What! had Maitre Gardon refused? Forbidden that the subject should be mentioned to his daughter? Impossible! Either Mace had managed matters foolishly, or the old man had some doubt of him which she could remove, or else it was foolish reluctance to part with his daughter-in-law. Or the gossips were right after all, and he knew her to be too light-minded, if not worse, to be the wife of any pious young minister. Or there was some mystery. Any way, Madame la Duchesse would see him, and bring him to his senses, make him give the girl a good husband if she were worthy, or devote her to condign punishment if she were unworthy.
He found an ancient dame in dim brocade.—–TENNYSON
Madame la Duchesse de Quinet had been a great heiress and a personal friend and favourite of Queen Jeanne d’Albret. She had been left a widow after five years’ marriage, and for forty subsequent years had reigned despotically in her own name and that of mon fils. Busied with the support of the Huguenot cause, sometimes by arms, but more usually by politics, and constantly occupied by the hereditary government of one of the lesser counties of France, the Duke was all the better son for relinquishing to her the home administration, as well as the education of his two motherless boys; and their confidence and affection were perfect, though he was almost as seldom at home as she was abroad. At times, indeed, she had visited Queen Jeanne at Nerac; but since the good Queen’s death, she only left the great chateau of Quinet to make a royal progress of inspection through the family towns, castles, and estates, sometimes to winter in her beautiful hereditary hotel at Montauban, and as at present to attend any great assembly of the Reformed.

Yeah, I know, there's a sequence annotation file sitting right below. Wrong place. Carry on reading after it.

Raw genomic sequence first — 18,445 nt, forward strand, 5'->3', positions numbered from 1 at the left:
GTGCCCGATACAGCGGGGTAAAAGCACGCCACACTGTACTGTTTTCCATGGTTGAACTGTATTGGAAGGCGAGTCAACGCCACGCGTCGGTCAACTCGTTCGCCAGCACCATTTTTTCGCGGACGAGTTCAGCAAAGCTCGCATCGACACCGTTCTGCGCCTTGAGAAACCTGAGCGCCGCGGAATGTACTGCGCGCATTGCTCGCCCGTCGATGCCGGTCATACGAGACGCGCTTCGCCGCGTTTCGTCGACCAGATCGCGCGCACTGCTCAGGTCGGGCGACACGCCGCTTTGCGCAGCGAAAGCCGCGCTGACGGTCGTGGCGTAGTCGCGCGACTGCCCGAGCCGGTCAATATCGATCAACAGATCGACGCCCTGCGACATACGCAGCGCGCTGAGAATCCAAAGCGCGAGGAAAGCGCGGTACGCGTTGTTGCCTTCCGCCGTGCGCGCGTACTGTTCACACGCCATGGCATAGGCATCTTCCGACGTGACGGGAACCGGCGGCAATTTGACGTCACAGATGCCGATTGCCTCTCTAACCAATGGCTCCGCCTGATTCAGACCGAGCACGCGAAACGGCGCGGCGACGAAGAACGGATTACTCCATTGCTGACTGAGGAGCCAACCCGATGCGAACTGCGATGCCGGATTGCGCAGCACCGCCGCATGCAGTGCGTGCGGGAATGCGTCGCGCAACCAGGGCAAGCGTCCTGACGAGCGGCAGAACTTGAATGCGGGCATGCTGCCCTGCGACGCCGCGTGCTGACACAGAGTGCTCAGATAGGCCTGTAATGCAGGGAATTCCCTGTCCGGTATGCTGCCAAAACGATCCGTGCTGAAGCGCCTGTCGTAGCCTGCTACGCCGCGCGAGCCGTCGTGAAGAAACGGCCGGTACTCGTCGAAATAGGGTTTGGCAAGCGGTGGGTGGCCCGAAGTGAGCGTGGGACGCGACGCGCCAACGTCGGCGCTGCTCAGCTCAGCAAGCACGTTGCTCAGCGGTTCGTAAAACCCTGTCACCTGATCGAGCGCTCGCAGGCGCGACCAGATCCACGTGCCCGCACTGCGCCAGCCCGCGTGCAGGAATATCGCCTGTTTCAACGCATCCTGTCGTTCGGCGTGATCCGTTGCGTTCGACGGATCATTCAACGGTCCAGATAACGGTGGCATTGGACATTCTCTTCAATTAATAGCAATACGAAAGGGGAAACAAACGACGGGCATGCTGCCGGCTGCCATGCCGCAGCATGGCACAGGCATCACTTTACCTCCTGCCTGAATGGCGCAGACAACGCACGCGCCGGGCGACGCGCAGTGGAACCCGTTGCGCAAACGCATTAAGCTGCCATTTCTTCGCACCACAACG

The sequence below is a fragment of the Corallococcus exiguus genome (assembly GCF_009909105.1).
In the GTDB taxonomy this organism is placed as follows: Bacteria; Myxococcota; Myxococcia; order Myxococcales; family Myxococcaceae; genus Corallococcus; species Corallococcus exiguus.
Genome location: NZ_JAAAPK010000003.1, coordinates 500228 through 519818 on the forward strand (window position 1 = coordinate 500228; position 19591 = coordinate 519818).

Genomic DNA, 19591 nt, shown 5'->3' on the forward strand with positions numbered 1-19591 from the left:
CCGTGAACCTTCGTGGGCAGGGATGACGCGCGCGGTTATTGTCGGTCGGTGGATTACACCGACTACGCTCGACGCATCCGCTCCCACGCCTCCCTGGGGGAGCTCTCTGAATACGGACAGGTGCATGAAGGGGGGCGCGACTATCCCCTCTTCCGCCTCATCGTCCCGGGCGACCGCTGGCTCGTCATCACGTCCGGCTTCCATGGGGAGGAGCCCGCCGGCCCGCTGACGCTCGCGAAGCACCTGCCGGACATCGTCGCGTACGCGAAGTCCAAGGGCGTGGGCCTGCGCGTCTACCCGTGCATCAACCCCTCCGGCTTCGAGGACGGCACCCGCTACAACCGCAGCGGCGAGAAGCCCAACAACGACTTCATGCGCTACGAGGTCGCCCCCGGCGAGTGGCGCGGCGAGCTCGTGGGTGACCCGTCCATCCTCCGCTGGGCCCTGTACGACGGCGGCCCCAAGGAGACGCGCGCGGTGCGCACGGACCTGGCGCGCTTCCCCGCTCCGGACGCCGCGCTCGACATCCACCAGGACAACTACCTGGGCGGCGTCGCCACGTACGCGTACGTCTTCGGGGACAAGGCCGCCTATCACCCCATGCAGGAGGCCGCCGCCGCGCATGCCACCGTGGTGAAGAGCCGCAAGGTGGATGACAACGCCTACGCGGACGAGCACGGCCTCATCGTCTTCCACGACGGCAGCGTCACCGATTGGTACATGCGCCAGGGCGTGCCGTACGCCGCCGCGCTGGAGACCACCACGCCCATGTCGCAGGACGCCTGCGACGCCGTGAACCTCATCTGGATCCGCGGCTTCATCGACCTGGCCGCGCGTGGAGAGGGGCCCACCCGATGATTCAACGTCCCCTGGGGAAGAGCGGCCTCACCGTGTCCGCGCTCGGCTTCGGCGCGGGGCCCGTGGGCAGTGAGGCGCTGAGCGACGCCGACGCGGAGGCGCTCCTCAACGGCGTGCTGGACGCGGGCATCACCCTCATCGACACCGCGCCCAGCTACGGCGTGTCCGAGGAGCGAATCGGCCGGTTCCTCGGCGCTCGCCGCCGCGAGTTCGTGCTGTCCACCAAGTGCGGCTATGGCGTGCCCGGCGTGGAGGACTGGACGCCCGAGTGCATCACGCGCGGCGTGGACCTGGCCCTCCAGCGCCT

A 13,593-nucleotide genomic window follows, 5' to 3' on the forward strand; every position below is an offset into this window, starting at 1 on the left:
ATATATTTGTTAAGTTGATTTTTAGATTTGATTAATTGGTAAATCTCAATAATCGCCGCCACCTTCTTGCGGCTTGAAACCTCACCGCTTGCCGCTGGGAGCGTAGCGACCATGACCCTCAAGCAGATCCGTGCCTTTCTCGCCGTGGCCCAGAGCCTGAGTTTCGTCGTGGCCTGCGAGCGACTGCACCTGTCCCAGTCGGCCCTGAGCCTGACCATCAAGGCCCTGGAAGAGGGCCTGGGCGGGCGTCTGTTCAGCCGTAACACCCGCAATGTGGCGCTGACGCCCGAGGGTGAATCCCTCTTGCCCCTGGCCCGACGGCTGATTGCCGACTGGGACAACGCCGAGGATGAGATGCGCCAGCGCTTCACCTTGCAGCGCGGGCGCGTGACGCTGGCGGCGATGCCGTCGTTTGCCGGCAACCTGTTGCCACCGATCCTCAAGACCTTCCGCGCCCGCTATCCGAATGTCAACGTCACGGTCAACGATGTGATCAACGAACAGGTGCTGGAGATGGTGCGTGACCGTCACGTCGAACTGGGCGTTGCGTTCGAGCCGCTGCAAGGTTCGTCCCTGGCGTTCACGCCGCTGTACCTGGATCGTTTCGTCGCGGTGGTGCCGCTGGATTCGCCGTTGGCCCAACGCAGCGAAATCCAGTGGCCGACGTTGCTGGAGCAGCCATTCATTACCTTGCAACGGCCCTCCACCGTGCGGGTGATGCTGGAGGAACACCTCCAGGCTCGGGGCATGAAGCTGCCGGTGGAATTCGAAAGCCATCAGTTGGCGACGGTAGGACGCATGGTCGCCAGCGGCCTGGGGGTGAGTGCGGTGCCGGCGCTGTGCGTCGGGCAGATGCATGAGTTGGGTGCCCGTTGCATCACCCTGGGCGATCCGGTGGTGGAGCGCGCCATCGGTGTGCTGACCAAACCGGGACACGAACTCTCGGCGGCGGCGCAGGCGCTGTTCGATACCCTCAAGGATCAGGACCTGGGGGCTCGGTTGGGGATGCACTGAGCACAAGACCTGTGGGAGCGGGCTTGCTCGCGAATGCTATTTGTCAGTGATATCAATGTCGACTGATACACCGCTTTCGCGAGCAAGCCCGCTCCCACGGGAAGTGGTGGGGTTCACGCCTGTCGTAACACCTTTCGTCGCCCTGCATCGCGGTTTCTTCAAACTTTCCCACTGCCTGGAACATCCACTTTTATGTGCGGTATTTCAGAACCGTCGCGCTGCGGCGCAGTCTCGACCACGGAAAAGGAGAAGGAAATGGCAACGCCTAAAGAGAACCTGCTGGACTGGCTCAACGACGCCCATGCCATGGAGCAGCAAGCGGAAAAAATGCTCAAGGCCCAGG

Very seldom was her will not law. Strong sense and judgment, backed by the learning that Queen Marguerite of Navarre had introduced among the companions of her daughter, had rendered her superior to most of those with whom she came in contact: and the Huguenot ministers, who were much more dependent on their laity than the Catholic priesthood, for the most part treated her as not only a devout and honourable woman, an elect lady, but as a sort of State authority. That she had the right-mindedness to respect and esteem such men as Theodore Beza, Merlin, &c., who treated her with great regard, but never cringed, had not become known to the rest. Let her have once pronounced against poor little Esperance Gardon, and public disgrace would be a matter of certainty.
There she sat in her wainscoted walnut cabinet, a small woman by her inches, but stately enough to seem of majestic stature, and with gray eyes, of inexpressible keenness, which she fixed upon the halting, broken form of Isaac Gardon, and his grave, venerable face, as she half rose and made a slight acknowledgment of his low bow.